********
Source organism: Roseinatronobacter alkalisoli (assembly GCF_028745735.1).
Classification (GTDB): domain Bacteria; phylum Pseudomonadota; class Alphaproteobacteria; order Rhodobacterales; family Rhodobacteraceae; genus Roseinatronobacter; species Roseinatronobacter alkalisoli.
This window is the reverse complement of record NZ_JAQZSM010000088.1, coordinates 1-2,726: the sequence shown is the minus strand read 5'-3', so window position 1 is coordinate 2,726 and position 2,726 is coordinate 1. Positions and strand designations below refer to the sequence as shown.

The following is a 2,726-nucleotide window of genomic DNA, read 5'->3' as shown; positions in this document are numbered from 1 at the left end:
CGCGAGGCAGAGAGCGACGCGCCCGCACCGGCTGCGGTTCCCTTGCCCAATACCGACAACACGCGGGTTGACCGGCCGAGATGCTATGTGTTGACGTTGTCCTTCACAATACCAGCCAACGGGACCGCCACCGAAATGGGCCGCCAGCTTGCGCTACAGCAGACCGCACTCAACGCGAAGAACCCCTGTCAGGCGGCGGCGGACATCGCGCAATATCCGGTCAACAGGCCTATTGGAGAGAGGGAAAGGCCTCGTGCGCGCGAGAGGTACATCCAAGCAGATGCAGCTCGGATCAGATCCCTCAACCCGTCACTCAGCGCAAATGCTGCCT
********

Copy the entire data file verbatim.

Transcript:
Source organism: Roseinatronobacter alkalisoli (assembly GCF_028745735.1).
Classification (GTDB): domain Bacteria; phylum Pseudomonadota; class Alphaproteobacteria; order Rhodobacterales; family Rhodobacteraceae; genus Roseinatronobacter; species Roseinatronobacter alkalisoli.
This window is the reverse complement of record NZ_JAQZSM010000088.1, coordinates 1-2,726: the sequence shown is the minus strand read 5'-3', so window position 1 is coordinate 2,726 and position 2,726 is coordinate 1. Positions and strand designations below refer to the sequence as shown.

The following is a 2,726-nucleotide window of genomic DNA, read 5'->3' as shown; positions in this document are numbered from 1 at the left end:
CGCGAGGCAGAGAGCGACGCGCCCGCACCGGCTGCGGTTCCCTTGCCCAATACCGACAACACGCGGGTTGACCGGCCGAGATGCTATGTGTTGACGTTGTCCTTCACAATACCAGCCAACGGGACCGCCACCGAAATGGGCCGCCAGCTTGCGCTACAGCAGACCGCACTCAACGCGAAGAACCCCTGTCAGGCGGCGGCGGACATCGCGCAATATCCGGTCAACAGGCCTATTGGAGAGAGGGAAAGGCCTCGTGCGCGCGAGAGGTACATCCAAGCAGATGCAGCTCGGATCAGATCCCTCAACCCGTCACTCAGCGCAAATGCTGCCT